PRINCE GEORGE'S COUNTY

2 Testify to Grand Jury In Currie Investigation

Authorities are investigating Sen. Ulysses Currie's consulting work for Shoppers Food and Pharmacy.
Authorities are investigating Sen. Ulysses Currie's consulting work for Shoppers Food and Pharmacy. (Chris Gardner - AP)
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By Rosalind S. Helderman
Washington Post Staff Writer
Thursday, September 4, 2008

The chairman of the Prince George's County liquor board appeared yesterday before a federal grand jury investigating state Sen. Ulysses Currie, an indication that prosecutors are presenting witnesses to a grand jury considering allegations against the powerful senator.

Also yesterday, former state senator John A. Giannetti Jr. (D-Prince George's) confirmed that he, too, has appeared before the federal grand jury, offering testimony about a 2005 bill that allowed the transfer of a liquor license from one Shoppers Food and Pharmacy grocery store in Prince George's to another.

Authorities have been investigating Currie's consulting work for the Lanham-based grocery chain, a relationship he did not disclose on state financial forms. According to court documents, Currie (D-Prince George's) began working for the company in 2003 and was paid $207,000 from then through last year.

Franklin Jackson, head of Prince George's Board of Liquor License Commissioners, entered a hearing room on the eighth floor of the Baltimore federal courthouse just after 1 p.m. and emerged about 90 minutes later. Jackson, who appeared in response to a subpoena, would not comment afterward.

Dale Kelberman, an attorney for Currie, also declined to comment.

When Currie worked for the company, he had numerous contacts with state agencies on issues concerning the grocery chain, including tax incentives and traffic lights. Federal officials have issued subpoenas to state agencies in connection with the case, gathering thousands of pages of documents to present to the grand jury.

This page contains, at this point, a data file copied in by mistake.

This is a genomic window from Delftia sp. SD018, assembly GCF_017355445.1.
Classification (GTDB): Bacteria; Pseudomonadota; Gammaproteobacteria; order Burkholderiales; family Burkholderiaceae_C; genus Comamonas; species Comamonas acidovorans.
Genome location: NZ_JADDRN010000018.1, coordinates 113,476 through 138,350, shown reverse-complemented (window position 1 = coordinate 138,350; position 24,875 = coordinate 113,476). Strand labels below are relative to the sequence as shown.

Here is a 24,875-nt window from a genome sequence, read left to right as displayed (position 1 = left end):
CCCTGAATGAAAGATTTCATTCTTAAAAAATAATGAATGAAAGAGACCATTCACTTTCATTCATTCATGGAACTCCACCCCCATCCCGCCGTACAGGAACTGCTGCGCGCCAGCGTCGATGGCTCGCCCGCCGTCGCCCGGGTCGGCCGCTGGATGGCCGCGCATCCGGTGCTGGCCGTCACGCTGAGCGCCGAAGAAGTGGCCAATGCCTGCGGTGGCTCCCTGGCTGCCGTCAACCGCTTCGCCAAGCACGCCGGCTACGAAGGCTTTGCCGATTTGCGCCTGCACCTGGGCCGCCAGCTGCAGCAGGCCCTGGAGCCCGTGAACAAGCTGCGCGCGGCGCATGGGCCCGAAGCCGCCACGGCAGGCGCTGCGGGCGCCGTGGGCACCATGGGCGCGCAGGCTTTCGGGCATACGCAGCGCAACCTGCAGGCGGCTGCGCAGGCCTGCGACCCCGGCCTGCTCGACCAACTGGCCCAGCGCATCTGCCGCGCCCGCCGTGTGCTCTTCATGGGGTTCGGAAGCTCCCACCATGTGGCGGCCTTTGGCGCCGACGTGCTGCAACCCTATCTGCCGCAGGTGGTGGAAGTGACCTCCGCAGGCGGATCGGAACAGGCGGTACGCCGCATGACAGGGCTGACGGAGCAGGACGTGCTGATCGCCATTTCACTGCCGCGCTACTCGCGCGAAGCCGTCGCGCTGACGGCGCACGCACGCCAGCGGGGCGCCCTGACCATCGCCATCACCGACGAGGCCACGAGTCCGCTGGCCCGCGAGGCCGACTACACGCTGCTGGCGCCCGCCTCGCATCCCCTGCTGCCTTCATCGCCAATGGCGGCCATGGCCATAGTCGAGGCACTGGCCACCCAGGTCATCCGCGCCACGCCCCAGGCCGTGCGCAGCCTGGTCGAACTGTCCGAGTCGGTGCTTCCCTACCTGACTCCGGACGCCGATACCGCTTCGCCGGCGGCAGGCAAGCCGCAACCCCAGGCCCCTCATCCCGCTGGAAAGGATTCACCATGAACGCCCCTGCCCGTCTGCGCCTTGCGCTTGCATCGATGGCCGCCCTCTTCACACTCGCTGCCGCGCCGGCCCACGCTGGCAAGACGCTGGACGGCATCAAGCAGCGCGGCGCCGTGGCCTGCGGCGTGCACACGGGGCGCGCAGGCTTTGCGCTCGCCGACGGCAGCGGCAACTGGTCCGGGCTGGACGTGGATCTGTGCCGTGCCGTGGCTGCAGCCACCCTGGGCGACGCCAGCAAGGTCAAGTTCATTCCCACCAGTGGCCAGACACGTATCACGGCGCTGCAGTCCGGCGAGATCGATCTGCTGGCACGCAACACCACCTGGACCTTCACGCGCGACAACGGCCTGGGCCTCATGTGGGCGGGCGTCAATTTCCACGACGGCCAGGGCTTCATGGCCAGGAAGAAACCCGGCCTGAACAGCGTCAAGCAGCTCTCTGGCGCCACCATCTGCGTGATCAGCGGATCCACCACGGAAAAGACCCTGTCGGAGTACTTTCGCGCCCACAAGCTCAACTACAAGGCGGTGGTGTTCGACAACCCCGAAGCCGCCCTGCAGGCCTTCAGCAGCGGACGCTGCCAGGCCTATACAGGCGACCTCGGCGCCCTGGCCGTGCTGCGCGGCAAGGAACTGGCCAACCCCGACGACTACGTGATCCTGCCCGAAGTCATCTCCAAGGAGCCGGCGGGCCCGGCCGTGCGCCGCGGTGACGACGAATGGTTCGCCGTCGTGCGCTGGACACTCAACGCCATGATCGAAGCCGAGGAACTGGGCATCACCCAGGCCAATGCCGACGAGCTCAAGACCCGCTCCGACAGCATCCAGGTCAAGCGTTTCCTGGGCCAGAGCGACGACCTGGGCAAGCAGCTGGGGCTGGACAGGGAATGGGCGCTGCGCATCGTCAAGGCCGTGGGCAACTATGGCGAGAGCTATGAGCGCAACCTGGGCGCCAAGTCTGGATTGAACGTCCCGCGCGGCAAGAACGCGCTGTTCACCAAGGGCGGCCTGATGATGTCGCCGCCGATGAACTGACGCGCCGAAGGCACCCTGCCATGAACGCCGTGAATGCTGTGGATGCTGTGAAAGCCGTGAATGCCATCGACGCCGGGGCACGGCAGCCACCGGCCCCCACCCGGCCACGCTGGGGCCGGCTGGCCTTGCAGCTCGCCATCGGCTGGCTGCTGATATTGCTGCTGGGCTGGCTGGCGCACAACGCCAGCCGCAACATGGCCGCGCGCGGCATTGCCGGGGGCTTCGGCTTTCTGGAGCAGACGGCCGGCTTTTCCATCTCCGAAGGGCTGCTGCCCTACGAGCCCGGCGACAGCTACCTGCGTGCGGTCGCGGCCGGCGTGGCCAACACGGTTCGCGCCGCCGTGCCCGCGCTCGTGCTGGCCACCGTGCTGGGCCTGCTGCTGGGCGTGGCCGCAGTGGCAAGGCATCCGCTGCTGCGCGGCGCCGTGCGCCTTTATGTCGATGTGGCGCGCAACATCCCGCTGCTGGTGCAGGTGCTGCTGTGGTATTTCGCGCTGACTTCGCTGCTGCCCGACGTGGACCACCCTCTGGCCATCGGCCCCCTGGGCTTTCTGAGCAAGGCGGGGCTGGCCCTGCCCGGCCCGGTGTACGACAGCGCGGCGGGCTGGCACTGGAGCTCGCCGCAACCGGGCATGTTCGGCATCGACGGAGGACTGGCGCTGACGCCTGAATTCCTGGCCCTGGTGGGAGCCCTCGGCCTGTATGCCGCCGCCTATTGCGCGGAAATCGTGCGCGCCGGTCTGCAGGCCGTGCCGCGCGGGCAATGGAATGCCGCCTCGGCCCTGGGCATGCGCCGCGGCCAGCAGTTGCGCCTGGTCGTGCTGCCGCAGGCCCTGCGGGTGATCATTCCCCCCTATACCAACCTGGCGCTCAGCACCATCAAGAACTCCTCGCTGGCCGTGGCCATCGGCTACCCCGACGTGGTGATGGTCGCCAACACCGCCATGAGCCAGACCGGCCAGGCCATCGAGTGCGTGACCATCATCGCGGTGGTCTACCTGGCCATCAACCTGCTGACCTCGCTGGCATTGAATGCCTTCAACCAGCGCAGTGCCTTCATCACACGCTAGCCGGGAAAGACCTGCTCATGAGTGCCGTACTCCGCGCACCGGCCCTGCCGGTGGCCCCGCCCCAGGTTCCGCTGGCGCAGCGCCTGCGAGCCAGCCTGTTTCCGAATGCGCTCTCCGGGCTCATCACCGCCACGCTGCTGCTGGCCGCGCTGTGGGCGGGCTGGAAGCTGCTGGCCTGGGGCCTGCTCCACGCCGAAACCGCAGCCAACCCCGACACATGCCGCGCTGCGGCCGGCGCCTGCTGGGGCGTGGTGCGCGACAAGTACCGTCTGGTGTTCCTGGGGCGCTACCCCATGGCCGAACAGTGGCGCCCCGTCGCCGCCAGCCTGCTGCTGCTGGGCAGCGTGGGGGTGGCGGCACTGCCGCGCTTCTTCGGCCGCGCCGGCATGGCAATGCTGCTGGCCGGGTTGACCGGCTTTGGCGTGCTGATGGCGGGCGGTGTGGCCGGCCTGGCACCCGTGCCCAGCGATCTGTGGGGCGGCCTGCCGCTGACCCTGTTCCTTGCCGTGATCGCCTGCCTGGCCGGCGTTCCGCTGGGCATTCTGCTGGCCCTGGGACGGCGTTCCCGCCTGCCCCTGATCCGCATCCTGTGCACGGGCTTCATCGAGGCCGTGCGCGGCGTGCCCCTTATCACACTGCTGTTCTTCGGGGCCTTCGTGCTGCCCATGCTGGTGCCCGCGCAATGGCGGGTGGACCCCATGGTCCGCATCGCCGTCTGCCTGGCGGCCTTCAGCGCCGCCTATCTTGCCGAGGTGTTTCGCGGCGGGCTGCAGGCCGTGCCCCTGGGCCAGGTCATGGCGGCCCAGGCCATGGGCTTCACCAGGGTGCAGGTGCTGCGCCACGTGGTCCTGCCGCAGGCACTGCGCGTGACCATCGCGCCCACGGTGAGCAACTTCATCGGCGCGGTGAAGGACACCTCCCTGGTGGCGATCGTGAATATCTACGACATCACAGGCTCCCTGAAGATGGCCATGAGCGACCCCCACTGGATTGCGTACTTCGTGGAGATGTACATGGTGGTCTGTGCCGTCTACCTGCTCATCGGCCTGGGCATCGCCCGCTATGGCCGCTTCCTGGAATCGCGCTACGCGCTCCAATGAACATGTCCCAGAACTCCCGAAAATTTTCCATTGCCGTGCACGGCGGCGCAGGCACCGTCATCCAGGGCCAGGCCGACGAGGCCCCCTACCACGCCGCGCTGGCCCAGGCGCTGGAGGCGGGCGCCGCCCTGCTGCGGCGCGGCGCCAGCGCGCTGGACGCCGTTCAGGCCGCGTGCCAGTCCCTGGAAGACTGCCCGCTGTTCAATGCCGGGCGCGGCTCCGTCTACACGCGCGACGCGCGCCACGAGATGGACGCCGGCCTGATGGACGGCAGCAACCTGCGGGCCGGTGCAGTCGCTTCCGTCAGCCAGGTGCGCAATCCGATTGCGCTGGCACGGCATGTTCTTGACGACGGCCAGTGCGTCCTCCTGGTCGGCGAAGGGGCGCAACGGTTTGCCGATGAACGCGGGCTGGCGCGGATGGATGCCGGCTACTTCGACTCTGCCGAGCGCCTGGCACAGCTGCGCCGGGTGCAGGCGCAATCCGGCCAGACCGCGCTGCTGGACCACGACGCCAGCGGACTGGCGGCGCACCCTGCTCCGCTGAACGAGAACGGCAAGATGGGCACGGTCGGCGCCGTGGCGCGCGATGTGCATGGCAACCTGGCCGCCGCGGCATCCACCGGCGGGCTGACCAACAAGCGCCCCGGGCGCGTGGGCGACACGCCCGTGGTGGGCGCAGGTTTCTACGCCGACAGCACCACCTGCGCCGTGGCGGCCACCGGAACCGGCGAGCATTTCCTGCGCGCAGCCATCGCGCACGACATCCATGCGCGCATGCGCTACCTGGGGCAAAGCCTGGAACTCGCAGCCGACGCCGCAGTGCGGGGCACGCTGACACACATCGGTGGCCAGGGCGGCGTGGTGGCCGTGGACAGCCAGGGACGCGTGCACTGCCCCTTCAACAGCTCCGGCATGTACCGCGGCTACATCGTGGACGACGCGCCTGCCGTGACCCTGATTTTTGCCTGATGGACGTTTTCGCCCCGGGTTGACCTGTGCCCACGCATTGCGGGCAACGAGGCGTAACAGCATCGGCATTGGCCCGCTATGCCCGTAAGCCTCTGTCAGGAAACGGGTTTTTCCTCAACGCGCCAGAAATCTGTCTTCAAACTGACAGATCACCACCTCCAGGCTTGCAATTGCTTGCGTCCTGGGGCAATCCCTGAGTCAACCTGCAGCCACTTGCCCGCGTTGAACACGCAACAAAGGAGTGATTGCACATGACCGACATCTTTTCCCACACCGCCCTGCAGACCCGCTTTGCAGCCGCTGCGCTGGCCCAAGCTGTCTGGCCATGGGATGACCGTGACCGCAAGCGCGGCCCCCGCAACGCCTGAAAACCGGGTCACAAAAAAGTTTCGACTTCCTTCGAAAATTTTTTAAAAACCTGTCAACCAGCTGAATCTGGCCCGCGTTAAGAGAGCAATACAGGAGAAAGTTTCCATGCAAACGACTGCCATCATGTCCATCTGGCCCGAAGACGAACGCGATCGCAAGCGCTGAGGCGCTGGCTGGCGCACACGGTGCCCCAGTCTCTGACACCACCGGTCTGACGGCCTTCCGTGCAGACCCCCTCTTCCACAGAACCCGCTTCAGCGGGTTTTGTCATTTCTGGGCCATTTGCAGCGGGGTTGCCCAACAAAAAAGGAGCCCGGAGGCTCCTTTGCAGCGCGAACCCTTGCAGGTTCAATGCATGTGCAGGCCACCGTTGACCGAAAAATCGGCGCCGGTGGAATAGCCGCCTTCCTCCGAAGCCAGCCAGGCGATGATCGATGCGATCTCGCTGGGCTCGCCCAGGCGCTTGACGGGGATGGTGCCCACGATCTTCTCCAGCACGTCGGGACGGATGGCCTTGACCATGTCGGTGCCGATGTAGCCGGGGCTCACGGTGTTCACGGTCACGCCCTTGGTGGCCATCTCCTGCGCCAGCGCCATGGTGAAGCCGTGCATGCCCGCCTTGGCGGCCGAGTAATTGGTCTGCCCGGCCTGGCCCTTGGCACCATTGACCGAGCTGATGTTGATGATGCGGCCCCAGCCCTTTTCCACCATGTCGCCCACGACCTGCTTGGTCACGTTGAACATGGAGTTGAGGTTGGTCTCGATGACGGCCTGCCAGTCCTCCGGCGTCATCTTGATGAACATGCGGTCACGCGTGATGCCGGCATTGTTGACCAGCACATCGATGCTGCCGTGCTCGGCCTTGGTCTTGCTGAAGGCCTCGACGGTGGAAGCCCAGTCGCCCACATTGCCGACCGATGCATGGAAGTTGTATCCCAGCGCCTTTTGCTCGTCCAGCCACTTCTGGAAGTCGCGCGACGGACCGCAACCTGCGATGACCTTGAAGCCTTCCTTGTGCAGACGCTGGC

An affidavit filed in May by the FBI to secure a search warrant for Currie's house indicated the agency was investigating whether Currie used his legislative position to benefit the company.

Jackson and Giannetti are the first witnesses known to have appeared before the panel. Their testimony might suggest prosecutors are focusing on the 2005 decision by the five-member Prince George's liquor board to allow Shoppers to transfer a beer and wine license from its Takoma Park store to one in College Park.

Generally, state law does not allow the Prince George's liquor board to issue new licenses to grocery stores, and it prohibits the transfer of licenses such as the one held by the Takoma Park store from one county legislative district to another.

Therefore, new legislation was required to allow the College Park store to get a license to sell beer and wine. On the last day of the 2005 Maryland General Assembly session, Sen. Gwendolyn T. Britt (D-Prince George's) submitted an amendment to an unrelated bill to allow the liquor board to approve the transfer.

Britt died in January. Her husband has said she said at the time that Currie pressured her to offer the amendment.

In a June interview, Giannetti, who at the time represented the College Park area and supported the transfer, said that he was unaware of any pressure by Currie and that he did not think it was needed, given that he was willing to sponsor the bill.

Giannetti also said that he did not know what Currie and Britt discussed when he was not present and that Currie was actively engaged in discussions about the legislation.

Currie suggested Giannetti steer clear of the issue because he was already feuding with the College Park City Council, which opposed the transfer, Giannetti said in the interview.

Senate President Thomas V. Mike Miller Jr. (D-Calvert) said last week that a state legislative ethics committee will explore whether Currie violated Maryland ethics law through his work for Shoppers, even if federal authorities do not charge him with a crime. State ethics laws prohibit legislators from working as paid lobbyists.


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